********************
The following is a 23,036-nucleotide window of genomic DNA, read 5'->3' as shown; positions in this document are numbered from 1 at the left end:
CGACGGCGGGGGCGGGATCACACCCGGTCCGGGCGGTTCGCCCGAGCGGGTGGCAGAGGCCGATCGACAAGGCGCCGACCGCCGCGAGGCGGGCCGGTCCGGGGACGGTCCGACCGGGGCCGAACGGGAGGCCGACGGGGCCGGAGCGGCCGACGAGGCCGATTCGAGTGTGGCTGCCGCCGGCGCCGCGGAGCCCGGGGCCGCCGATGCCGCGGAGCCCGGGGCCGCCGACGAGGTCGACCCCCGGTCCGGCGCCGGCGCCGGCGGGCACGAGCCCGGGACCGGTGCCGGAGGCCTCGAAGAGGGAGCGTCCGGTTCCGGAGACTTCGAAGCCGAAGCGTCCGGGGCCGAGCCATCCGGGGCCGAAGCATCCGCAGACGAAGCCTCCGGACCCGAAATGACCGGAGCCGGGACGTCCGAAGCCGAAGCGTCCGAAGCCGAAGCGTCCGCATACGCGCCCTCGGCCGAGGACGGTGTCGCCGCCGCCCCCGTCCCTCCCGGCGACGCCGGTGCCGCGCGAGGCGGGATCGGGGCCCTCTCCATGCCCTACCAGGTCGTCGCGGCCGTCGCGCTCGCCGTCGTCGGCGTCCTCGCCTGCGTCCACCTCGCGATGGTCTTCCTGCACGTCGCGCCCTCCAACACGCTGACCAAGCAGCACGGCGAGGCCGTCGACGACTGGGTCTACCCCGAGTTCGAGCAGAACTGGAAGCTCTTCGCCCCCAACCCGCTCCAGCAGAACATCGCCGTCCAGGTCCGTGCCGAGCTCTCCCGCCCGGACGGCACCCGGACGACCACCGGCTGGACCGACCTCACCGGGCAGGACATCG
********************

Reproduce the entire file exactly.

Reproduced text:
The following is a 23,036-nucleotide window of genomic DNA, read 5'->3' as shown; positions in this document are numbered from 1 at the left end:
CGACGGCGGGGGCGGGATCACACCCGGTCCGGGCGGTTCGCCCGAGCGGGTGGCAGAGGCCGATCGACAAGGCGCCGACCGCCGCGAGGCGGGCCGGTCCGGGGACGGTCCGACCGGGGCCGAACGGGAGGCCGACGGGGCCGGAGCGGCCGACGAGGCCGATTCGAGTGTGGCTGCCGCCGGCGCCGCGGAGCCCGGGGCCGCCGATGCCGCGGAGCCCGGGGCCGCCGACGAGGTCGACCCCCGGTCCGGCGCCGGCGCCGGCGGGCACGAGCCCGGGACCGGTGCCGGAGGCCTCGAAGAGGGAGCGTCCGGTTCCGGAGACTTCGAAGCCGAAGCGTCCGGGGCCGAGCCATCCGGGGCCGAAGCATCCGCAGACGAAGCCTCCGGACCCGAAATGACCGGAGCCGGGACGTCCGAAGCCGAAGCGTCCGAAGCCGAAGCGTCCGCATACGCGCCCTCGGCCGAGGACGGTGTCGCCGCCGCCCCCGTCCCTCCCGGCGACGCCGGTGCCGCGCGAGGCGGGATCGGGGCCCTCTCCATGCCCTACCAGGTCGTCGCGGCCGTCGCGCTCGCCGTCGTCGGCGTCCTCGCCTGCGTCCACCTCGCGATGGTCTTCCTGCACGTCGCGCCCTCCAACACGCTGACCAAGCAGCACGGCGAGGCCGTCGACGACTGGGTCTACCCCGAGTTCGAGCAGAACTGGAAGCTCTTCGCCCCCAACCCGCTCCAGCAGAACATCGCCGTCCAGGTCCGTGCCGAGCTCTCCCGCCCGGACGGCACCCGGACGACCACCGGCTGGACCGACCTCACCGGGCAGGACATCG